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I buy some fume free Easy Off oven cleaner and place the parts or the whole sprue in a large ziplock freezer bag. I then spray the easy off into the bag, trying to coat everything. I zip it up and let it sit overnight. I put on a pair of dishwashing gloves and grab and old toothbrush and begin scrubbing. Sometimes I have to use a toothpick to get the chrome out of the nooks and crannies. I scrub the parts clean with dishwashing liquid afterwards.

 

I've also been known knock out a few dishes in order to get the kitchen sink empty before I get started.

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I buy some fume free Easy Off oven cleaner and place the parts or the whole sprue in a large ziplock freezer bag. I then spray the easy off into the bag, trying to coat everything. I zip it up and let it sit overnight. I put on a pair of dishwashing gloves and grab and old toothbrush and begin scrubbing. Sometimes I have to use a toothpick to get the chrome out of the nooks and crannies. I scrub the parts clean with dishwashing liquid afterwards.

 

I've also been known knock out a few dishes in order to get the kitchen sink empty before I get started.

 

Thanks I'll give it a try!

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I just use household ammonia. Works fine if you leave the piece to soak a bit. However, it does still leave behind the lacquer-like shinny base coat. However, if you don't disturb this, it's fine as paint goes over it with no trouble.

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I use cheap Heavy Duty Brake Fluid. I buy the cheapest brand at the local Auto Zone or Auto Suppy store, soak the part for a minute or two and its chrome free. Of course, you then have to wash the part and remove the brake fluid....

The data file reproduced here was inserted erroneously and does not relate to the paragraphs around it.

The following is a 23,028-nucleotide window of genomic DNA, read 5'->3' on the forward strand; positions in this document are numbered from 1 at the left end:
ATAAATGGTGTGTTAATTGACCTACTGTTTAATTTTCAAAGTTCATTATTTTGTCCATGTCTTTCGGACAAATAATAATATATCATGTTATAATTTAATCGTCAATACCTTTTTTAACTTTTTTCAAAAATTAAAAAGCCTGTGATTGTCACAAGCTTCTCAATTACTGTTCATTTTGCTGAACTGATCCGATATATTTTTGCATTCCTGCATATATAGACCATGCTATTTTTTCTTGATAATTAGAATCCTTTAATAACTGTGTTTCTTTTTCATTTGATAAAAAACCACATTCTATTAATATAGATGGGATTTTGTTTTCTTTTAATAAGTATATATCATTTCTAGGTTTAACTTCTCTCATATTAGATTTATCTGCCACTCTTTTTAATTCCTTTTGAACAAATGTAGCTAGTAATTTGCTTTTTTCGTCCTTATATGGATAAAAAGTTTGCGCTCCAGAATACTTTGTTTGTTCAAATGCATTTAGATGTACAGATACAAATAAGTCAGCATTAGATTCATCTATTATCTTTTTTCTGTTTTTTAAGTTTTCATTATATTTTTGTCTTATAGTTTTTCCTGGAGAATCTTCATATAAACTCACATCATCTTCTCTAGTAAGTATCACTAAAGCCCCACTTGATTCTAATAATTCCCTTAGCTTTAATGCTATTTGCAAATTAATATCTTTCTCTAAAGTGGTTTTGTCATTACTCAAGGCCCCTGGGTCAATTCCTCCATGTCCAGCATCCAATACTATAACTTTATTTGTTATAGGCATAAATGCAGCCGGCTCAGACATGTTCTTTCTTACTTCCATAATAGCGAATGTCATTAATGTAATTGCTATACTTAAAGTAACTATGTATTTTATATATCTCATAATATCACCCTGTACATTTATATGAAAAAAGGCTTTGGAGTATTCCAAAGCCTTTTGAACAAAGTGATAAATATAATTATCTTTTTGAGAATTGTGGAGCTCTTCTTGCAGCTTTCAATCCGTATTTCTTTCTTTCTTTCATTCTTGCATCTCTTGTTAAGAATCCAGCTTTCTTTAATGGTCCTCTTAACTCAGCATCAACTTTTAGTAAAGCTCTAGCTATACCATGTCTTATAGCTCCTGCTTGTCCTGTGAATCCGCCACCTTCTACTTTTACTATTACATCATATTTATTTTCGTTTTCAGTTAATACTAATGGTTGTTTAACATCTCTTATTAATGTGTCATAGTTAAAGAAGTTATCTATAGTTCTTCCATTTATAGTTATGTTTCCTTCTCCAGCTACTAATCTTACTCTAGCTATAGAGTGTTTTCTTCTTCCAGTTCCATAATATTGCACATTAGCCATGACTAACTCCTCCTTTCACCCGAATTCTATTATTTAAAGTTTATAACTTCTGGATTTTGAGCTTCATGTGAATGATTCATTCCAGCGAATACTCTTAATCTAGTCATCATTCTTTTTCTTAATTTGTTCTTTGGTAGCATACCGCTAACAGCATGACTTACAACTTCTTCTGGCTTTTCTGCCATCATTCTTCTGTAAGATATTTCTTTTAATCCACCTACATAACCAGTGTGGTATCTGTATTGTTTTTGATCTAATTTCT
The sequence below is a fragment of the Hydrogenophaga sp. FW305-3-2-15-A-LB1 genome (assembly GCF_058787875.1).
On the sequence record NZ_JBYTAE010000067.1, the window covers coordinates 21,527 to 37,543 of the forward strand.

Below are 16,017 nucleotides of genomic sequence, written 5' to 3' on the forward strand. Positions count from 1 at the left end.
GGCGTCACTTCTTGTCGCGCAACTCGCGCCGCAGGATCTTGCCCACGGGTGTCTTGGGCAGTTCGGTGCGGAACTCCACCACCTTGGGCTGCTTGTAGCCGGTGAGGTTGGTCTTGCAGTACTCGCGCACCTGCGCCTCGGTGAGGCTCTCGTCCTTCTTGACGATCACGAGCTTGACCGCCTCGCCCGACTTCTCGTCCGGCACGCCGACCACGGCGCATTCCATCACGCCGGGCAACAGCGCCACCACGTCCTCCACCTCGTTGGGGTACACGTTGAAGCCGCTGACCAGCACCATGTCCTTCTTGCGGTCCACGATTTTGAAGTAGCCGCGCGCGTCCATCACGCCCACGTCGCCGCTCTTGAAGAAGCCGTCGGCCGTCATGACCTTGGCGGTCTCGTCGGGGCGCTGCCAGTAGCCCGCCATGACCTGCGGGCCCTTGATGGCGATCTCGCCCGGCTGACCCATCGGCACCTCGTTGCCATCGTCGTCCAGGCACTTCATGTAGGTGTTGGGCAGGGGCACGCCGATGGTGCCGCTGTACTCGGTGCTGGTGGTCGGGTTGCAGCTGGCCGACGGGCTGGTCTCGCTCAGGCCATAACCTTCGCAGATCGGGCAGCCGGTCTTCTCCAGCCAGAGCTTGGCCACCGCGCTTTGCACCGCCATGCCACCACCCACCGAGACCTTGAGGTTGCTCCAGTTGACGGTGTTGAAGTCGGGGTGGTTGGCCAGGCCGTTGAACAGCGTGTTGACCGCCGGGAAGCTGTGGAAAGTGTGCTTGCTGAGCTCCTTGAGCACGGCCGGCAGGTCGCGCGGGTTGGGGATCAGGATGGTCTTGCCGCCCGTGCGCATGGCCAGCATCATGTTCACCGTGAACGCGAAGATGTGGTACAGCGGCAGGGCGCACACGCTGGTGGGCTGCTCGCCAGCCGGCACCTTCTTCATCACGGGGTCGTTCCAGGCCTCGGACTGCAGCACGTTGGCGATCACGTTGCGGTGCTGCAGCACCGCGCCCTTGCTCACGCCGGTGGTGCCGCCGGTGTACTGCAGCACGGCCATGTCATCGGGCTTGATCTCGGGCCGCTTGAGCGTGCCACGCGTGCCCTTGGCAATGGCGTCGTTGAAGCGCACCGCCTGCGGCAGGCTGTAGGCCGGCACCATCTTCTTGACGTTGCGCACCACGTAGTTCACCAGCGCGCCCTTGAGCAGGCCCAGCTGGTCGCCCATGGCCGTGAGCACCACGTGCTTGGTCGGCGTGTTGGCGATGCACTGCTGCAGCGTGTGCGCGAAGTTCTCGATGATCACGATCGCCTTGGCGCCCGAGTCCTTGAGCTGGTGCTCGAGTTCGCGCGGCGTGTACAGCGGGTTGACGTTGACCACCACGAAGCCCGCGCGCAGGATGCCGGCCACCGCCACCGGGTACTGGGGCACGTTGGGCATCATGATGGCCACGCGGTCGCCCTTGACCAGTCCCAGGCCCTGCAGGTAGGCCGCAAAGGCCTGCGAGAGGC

Brake Fluid also removes most paint except acrylic..... it has trouble with that.

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One of the nice things about the easy off foam is that you can also just apply it to areas you want the chrome removed, like the contact points for an engine part, bumper, etc. Just rinse the easy off "down stream" under the faucet. I've done this using those old white handled Testors brushes.

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Super Clean, also formerly known as Castrol Super Clean, is a degreaser in a purple bottle found at most auto part stores. Works great for stripping paint and removing chrome from plastic.

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ok been soaking in brake fluid for 4 hours and chrome is still not moving. Guess I'll go through the list. It did clean my work space up very nice though...I'll give it a bit longer.

 

I scraped the edges of the part too just so there was exposed plastic, not sure if that would help or not.

 

edit update: The parts are starting to change color so something is happening. It's been 8 hours so far. I also noticed the chrome is much easier to scape off now so may be its starting to loosen up. I'll let it go overnight and recheck tomorrow. Thanks again for the help.

Edited by sumterIII
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Hey Ron

After 24 hours in brake fluid the chrome was still on. I placed it in Ammonia as you said and within 20 seconds all the chrome was gone! :smiley32:

 

Thanks!

 

edit post:Not sure if the brake fluid helped to soften the chrome or not. I'll try it again without soaking in brake fluid and see how well it works. I noticed the chrome started to come off with light steel wool after the brake fluid, but man it jumped off with the ammonia.

Still like to try the other ideas too so will see how they work next.

 

Thanks again for all the replies!

Edited by sumterIII
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  • 1 month later...

The quickest way I know to remove chrome or paint is to use Dawn Power Dissolver. I pick it up at WalMart, it runs $2.87 for a 12oz bottle. The Power Dissolver removes chrome including the clear lacquer, taking it down to bare plastic in about 20 minutes. The same can be said for removing paint. Depending upon how thick the paint it may take as much as 24 hours. The up side of the Power Dissolver vs Super Clean is it's not as caustic to your skin. Wearing gloves is recommended for any of these products.

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